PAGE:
By Brenda Ortega
I remember in June 2013 when Republican lawmaker – now candidate for lieutenant governor – Lisa Posthumus Lyons stood on the floor of the state House of Representatives and derided school employees with an offensive animal metaphor to portray them as greedy and lazy.
A bill was under consideration to dissolve two financially struggling school districts in cities hard hit by job and population losses – Inkster and Buena Vista near Saginaw – and disperse those students to neighboring districts.
Parents and children were about to lose their community schools, and school employees were poised to lose their jobs. None of them got much compassion or understanding from Rep. Lyons, then chair of the House Education Committee.
Lyons was opposed to a Democratic-sponsored amendment, supported by MEA, to require the neighboring districts receiving the students to interview displaced school employees for job openings and pay them according to their years of experience if hired.
The amendment failed, and the bill passed on a party-line vote.
“Pigs get fat, and hogs get slaughtered,” Lyons said during debate on the measure.
I still recall the powerful anger and sadness I felt reading news coverage of her pigs-and-hogs remark at the end of a tough school year. Similar reactions flooded back to me this week when GOP gubernatorial candidate Bill Schuette announced Lyons as his running mate.
In June 2013, I was a high school English teacher in a small, Title I public school district. I taught eleventh-grade English, senior honors English, and creative writing in addition to my roles as wife, mother and coach.
I had helped to form a volunteer literacy team at my school, and we had just completed the first year of a teacher-led school improvement project providing professional development, ongoing support, and accountability measures for teachers in our school to shift their practice.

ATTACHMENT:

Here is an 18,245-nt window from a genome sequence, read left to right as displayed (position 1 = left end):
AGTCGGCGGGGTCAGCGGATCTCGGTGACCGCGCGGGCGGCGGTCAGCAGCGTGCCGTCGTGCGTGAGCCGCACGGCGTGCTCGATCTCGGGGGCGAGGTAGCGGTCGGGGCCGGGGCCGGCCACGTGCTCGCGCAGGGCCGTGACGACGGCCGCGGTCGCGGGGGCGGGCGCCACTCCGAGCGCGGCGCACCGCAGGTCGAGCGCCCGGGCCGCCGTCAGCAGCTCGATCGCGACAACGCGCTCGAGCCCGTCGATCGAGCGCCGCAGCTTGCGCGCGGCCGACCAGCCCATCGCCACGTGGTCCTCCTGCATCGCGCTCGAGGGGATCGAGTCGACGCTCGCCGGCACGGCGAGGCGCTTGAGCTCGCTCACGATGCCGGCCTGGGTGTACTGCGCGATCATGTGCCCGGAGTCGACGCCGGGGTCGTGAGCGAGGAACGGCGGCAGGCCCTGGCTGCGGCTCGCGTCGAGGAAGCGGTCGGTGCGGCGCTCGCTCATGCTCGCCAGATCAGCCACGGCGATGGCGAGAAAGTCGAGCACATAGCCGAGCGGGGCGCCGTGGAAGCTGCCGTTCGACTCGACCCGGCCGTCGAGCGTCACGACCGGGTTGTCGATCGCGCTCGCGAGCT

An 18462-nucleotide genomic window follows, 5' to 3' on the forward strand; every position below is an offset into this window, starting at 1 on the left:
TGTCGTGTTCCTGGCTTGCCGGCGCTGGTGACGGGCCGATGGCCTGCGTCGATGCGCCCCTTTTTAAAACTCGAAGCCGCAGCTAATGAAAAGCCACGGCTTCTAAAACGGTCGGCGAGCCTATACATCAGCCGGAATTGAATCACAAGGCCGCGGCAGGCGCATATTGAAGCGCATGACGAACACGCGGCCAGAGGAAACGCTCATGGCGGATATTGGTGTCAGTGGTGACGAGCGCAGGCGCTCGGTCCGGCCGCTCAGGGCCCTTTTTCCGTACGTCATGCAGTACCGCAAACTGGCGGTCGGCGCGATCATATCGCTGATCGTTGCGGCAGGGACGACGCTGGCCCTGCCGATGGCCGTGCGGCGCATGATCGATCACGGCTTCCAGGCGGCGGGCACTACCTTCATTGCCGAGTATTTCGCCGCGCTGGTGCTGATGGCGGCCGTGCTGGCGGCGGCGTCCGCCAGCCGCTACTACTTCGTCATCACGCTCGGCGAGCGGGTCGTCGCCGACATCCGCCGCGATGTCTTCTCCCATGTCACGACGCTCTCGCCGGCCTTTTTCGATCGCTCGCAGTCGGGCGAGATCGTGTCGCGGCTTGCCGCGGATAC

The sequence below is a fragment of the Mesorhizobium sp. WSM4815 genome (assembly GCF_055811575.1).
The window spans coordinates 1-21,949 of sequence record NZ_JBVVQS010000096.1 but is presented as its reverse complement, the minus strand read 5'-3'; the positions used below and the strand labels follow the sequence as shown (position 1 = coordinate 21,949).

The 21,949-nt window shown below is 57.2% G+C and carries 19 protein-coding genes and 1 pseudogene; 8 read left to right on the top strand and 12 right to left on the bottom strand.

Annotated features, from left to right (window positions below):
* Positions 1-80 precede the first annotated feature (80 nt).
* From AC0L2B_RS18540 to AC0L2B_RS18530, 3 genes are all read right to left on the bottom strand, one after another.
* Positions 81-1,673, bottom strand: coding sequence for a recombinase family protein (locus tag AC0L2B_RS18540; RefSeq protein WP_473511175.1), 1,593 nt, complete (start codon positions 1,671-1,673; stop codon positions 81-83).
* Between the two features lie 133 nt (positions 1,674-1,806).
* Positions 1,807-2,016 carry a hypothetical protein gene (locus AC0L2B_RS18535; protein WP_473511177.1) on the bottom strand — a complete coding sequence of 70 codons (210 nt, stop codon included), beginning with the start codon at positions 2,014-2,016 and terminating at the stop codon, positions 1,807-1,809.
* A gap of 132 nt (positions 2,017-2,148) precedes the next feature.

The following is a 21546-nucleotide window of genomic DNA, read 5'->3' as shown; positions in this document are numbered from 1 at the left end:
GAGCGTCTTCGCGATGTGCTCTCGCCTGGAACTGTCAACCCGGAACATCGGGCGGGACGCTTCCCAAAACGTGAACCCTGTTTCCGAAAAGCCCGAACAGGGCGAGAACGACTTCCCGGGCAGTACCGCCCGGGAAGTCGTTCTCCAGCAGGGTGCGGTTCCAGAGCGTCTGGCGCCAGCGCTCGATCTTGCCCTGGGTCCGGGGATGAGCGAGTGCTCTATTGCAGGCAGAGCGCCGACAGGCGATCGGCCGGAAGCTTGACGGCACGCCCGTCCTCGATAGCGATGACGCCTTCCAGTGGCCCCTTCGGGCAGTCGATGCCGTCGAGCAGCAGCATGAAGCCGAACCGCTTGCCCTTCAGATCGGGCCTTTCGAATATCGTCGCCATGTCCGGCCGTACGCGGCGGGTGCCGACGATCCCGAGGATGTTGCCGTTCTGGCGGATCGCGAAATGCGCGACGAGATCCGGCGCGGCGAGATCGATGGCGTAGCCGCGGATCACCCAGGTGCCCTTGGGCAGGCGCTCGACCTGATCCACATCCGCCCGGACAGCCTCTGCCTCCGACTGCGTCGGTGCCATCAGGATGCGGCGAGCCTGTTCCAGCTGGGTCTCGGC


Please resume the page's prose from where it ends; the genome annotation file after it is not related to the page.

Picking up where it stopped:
I was spending my free time writing a grant proposal to strengthen the literacy initiative the next year—in between attending school improvement sessions at a data analysis retreat hosted by my local Intermediate School District.
It was a gut-punch to hear a woman in a position of power dehumanizing me and my professional colleagues, belittling the work of dedicated educators and insinuating school employees did not deserve basic considerations.
I could only imagine the fears and worries of the teachers, counselors, aides, secretaries, custodians, food services workers and others who lost their jobs that day through no fault of their own – who didn’t know how they would pay their mortgages and feed their families.
But I didn’t have to imagine what it felt like to have my life’s work disparaged in such a way—because every educator in the state absorbed those blows on a regular basis from state officials who should have listened and supported and known better.
Lyons later would argue that her pigs and hogs comment was directed at MEA, not its members, but her record on public education is clear. She voted to slash $900 million in education spending and supported the tax on retirees’ pensions.
She led an effort to expand state takeover of schools through the now-disbanded and discredited Education Achievement Authority.
She has accepted thousands of dollars from the DeVos family and shepherded legislation to hamstring public school districts and labor unions while making it easier for dark money to flood our elections.
For me, Lyons personifies the uninspired and mean-spirited world view of DeVos-branded politicians who prioritize standardized testing systems over human beings, who issue “accountability” without accepting any, who blame instead of build.
Characterizing educators as lazy or incompetent is easier for some legislators than tackling intransigent issues such as generational poverty and inequality. Attacking public school employees also lays the foundation for DeVos to win her heart’s desire: a private, for-profit corporate school system.
By demonizing public school employees, state leaders were staking ground to cut salaries, health benefits, and pensions for educators. They cleared a path to less respect, autonomy and job security for school employees.
They paved the way to a state and national teacher shortage – and it’s not hard to see what is around the corner if we keep heading in this direction: lower standards and more for-profit charter schools.
I have known, loved, worked with, and written about educators all of my life.
They are relentlessly creative problem solvers. Dreamers. Givers. Doers. They have loving hearts and steel backbones, and they deserve better than insults – both verbal and material – they have been subjected to these past eight years.
Casting school employees as the villains in our state’s narrative is not only cheap, it’s wrong. Educators are the heroes of this story, and they won’t quit fighting for the students they love and the future they care about.